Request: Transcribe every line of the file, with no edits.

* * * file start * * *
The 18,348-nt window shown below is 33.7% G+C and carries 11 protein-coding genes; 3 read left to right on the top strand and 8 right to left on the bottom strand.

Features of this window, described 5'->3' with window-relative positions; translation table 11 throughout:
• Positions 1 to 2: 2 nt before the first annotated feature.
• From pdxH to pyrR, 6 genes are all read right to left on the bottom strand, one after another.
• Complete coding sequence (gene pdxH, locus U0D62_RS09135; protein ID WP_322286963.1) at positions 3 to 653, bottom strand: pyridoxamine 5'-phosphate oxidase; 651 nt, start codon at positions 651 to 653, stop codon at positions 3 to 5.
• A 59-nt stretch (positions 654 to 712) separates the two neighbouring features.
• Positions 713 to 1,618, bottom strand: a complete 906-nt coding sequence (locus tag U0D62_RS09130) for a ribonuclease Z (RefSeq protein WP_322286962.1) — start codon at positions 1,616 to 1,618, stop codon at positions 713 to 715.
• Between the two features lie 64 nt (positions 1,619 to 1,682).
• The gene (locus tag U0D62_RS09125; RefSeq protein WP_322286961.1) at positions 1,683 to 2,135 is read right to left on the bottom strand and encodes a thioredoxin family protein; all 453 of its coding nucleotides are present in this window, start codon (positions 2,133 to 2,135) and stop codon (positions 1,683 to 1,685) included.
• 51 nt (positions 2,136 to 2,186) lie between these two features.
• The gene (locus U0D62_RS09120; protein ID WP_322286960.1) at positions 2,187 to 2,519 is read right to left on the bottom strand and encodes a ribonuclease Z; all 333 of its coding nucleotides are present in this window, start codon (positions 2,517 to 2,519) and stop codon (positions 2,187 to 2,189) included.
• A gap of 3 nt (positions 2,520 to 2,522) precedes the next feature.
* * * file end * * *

The 18,348-nt window shown below is 33.7% G+C and carries 11 protein-coding genes; 3 read left to right on the top strand and 8 right to left on the bottom strand.

Features of this window, described 5'->3' with window-relative positions; translation table 11 throughout:
• Positions 1 to 2: 2 nt before the first annotated feature.
• From pdxH to pyrR, 6 genes are all read right to left on the bottom strand, one after another.
• Complete coding sequence (gene pdxH, locus U0D62_RS09135; protein ID WP_322286963.1) at positions 3 to 653, bottom strand: pyridoxamine 5'-phosphate oxidase; 651 nt, start codon at positions 651 to 653, stop codon at positions 3 to 5.
• A 59-nt stretch (positions 654 to 712) separates the two neighbouring features.
• Positions 713 to 1,618, bottom strand: a complete 906-nt coding sequence (locus tag U0D62_RS09130) for a ribonuclease Z (RefSeq protein WP_322286962.1) — start codon at positions 1,616 to 1,618, stop codon at positions 713 to 715.
• Between the two features lie 64 nt (positions 1,619 to 1,682).
• The gene (locus tag U0D62_RS09125; RefSeq protein WP_322286961.1) at positions 1,683 to 2,135 is read right to left on the bottom strand and encodes a thioredoxin family protein; all 453 of its coding nucleotides are present in this window, start codon (positions 2,133 to 2,135) and stop codon (positions 1,683 to 1,685) included.
• 51 nt (positions 2,136 to 2,186) lie between these two features.
• The gene (locus U0D62_RS09120; protein ID WP_322286960.1) at positions 2,187 to 2,519 is read right to left on the bottom strand and encodes a ribonuclease Z; all 333 of its coding nucleotides are present in this window, start codon (positions 2,517 to 2,519) and stop codon (positions 2,187 to 2,189) included.
• A gap of 3 nt (positions 2,520 to 2,522) precedes the next feature.